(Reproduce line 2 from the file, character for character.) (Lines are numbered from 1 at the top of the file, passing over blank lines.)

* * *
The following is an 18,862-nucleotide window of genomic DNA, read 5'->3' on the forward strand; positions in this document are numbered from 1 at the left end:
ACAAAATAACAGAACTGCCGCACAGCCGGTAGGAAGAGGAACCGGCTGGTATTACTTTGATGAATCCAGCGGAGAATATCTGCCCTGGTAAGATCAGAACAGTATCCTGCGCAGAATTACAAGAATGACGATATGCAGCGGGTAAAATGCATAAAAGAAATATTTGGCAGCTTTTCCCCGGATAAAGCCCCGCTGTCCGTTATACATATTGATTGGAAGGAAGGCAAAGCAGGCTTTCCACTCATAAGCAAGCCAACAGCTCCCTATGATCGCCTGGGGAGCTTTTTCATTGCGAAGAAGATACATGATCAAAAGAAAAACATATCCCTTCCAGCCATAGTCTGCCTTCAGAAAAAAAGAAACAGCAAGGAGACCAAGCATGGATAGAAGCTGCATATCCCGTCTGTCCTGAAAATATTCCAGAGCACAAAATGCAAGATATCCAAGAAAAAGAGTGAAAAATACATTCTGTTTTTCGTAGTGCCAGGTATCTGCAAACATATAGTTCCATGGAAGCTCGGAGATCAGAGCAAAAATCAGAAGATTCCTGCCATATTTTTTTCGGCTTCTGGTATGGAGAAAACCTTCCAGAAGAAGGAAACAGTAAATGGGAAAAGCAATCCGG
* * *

ACAAAATAACAGAACTGCCGCACAGCCGGTAGGAAGAGGAACCGGCTGGTATTACTTTGATGAATCCAGCGGAGAATATCTGCCCTGGTAAGATCAGAACAGTATCCTGCGCAGAATTACAAGAATGACGATATGCAGCGGGTAAAATGCATAAAAGAAATATTTGGCAGCTTTTCCCCGGATAAAGCCCCGCTGTCCGTTATACATATTGATTGGAAGGAAGGCAAAGCAGGCTTTCCACTCATAAGCAAGCCAACAGCTCCCTATGATCGCCTGGGGAGCTTTTTCATTGCGAAGAAGATACATGATCAAAAGAAAAACATATCCCTTCCAGCCATAGTCTGCCTTCAGAAAAAAAGAAACAGCAAGGAGACCAAGCATGGATAGAAGCTGCATATCCCGTCTGTCCTGAAAATATTCCAGAGCACAAAATGCAAGATATCCAAGAAAAAGAGTGAAAAATACATTCTGTTTTTCGTAGTGCCAGGTATCTGCAAACATATAGTTCCATGGAAGCTCGGAGATCAGAGCAAAAATCAGAAGATTCCTGCCATATTTTTTTCGGCTTCTGGTATGGAGAAAACCTTCCAGAAGAAGGAAACAGTAAATGGGAAAAGCAATCCGG